- The growth in the number of Small Businesses is strongest in
Canadian "Hotbeds": Ontario's Greater Golden Horseshoe Region, B.C.'s
Lower Mainland & southern Vancouver Island and Alberta's Calgary-
- Alberta, B.C., and Saskatchewan communities lead the nation in the
number of small businesses per capita.
TORONTO, Oct. 14 /CNW/ - Not only will the great majority of Canada's small businesses survive the recession, but as the recovery continues, many will be stronger than ever, according to a major study released today by BMO's Economics Department.
The report, Canada's Small Business Juggernaut, by BMO Chief Economist, Dr. Sherry Cooper, assesses the strength of small business formations in communities across Canada; it identifies the small business Hotbeds among the country's 33 largest cities and measures small business intensity in those centres and the nation's 111 small cities. Dr. Cooper's report, a post-recession perspective of this vital segment of Canada's economy, offers an optimistic prognosis for Canadian entrepreneurs.
"Today, business understands the importance of maintaining sufficient capital to ride the cyclical bumps," said Dr. Cooper. "There is a new appreciation for the dangers of building up too much overhead or overinvesting in every new technological system. Companies that survived the recession will have learned to be flexible, to be low-cost/high-value businesses."
"This report's findings bear out what we are seeing from our business clients across Canada," said Gail Cocker, Senior Vice-President, Commercial Banking, BMO Bank of Montreal. "For many there is still a cautious 'wait-and-see' attitude, but there are signs that confidence is re-emerging."
Although a moderate economic recovery is underway, Dr. Cooper cautioned small businesses against settling into a comfort zone. "'Business as usual' is a concept of the past, as economic forces are subject to intense volatility and change. Whether it's expanding into unknown markets, refocusing customer bases, or jettisoning non-core businesses, successful enterprises should not be afraid to forego the familiar and embrace the risks that can lead to higher rewards. But prudent analysis of the risks and opportunities is essential."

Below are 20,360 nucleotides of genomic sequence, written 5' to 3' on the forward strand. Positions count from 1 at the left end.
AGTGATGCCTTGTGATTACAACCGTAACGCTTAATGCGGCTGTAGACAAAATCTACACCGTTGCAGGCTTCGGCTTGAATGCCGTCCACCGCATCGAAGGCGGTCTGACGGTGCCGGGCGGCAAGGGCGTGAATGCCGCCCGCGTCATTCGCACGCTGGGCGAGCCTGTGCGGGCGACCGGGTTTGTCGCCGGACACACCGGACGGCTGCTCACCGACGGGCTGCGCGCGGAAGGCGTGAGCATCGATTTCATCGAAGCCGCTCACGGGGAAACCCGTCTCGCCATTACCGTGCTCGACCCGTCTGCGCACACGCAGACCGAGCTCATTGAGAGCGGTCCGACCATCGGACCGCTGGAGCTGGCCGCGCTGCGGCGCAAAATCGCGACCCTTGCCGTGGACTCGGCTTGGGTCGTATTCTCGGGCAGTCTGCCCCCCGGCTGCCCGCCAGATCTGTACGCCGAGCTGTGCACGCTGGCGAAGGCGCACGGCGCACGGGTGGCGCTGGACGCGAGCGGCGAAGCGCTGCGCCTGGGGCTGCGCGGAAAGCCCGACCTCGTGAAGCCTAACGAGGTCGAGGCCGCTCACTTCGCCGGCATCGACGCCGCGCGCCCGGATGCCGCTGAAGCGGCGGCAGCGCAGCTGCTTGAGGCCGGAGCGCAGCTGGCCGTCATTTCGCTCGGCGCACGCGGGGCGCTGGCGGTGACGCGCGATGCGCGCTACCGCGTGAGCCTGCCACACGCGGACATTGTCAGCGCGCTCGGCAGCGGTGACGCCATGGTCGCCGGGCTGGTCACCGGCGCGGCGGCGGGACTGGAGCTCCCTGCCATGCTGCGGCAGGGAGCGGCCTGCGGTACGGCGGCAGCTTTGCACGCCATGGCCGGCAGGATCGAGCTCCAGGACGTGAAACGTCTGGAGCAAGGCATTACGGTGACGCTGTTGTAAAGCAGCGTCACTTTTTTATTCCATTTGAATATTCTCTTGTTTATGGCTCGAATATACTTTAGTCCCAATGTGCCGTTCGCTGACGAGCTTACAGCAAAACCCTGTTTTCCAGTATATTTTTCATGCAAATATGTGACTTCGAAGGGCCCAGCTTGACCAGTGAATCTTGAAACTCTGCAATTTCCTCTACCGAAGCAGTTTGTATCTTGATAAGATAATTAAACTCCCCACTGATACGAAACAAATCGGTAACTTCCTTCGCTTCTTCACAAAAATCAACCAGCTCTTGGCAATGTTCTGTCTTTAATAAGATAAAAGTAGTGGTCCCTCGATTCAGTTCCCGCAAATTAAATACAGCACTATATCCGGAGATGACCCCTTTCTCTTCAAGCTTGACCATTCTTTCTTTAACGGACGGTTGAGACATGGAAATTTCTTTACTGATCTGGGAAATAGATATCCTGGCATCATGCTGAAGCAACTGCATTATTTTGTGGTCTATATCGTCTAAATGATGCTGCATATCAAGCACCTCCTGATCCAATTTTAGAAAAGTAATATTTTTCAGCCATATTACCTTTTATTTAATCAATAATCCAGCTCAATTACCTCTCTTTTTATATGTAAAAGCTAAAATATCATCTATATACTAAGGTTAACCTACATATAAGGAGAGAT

"BMO is working hard to be there for our business customers, to ensure they have the banking solutions and advice they need to take their companies into the future," said Ms. Cocker.
BMO Economics examined the latest data to assess the intensity of small business activity in communities across Canada, by ranking the number of small business enterprises per one thousand population. This was done for large centres by looking at each of the 33 Canadian census metropolitan areas (CMAs), and for small centres by examining each of the 111 Canadian census agglomerations (CAs).
The study reviews the five-year growth figures for small businesses in the 33 CMAs. The report identified Hotbed growth areas in three regions: Ontario's Greater Golden Horseshoe region (Toronto, Guelph, Oshawa, and Barrie); Alberta's Calgary-Edmonton corridor; and, British Columbia's Lower Mainland and southern Vancouver Island (Vancouver, Abbotsford, and Victoria).
TOP 10 CMA SMALL BUSINESS GROWTH, 2004-2009 (% change in number)
1. Toronto, ON (15.1) 6. Kelowna, BC (8.4)
2. Guelph, ON (13.8) 7. Calgary, AB (7.4)
3. Abbotsford, BC (10.2) 8. Barrie, ON (6.6)
4. Vancouver, BC (9.3) 9. Ottawa-Gatineau, ON/QC (6.3)
5. Oshawa, ON (9.1) 10. Victoria, BC (6.1)
Looking at the intensity of small business activity, British Columbia, Alberta and Saskatchewan centres dominate the Top Ten lists for larger and smaller urban communities. Other centres in the Top Ten list include: St. John's, NL, Moncton, NB, and Toronto, ON.
TOP 10 CMA SMALL BUSINESS HOTBEDS (No. small businesses/1,000 pop)
1. Kelowna, BC (39.7) 6. St. John's, NL (32.9)
2. Calgary, AB (38.9) 7. Moncton, NB (32.4)
3. Vancouver, BC (37.2) 8. Abbotsford, BC (32.2)
4. Edmonton, AB (36.6) 9. Saskatoon, SK (31.9)
5. Victoria, BC (35.0) 10. Toronto, ON (30.0)
TOP 10 CA SMALL BUSINESS HOTBEDS (No. small businesses/1,000 pop)
1. Fort St. John, BC (71.2) 6. Grande Prairie, AB (53.8)
2. Lloydminster, AB/SK (69.0) 7. Brooks, AB (51.0)
3. Canmore, AB (57.9) 8. Swift Current, SK (51.0)
4. Camrose, AB (54.9) 9. Salmon Arm, BC (50.4)
5. Okotoks, AB (54.1) 10. Estevan, SK (50.2)
The complete report can be found at www.bmocm.com/economics.
SOURCE BMO BANK OF MONTREAL
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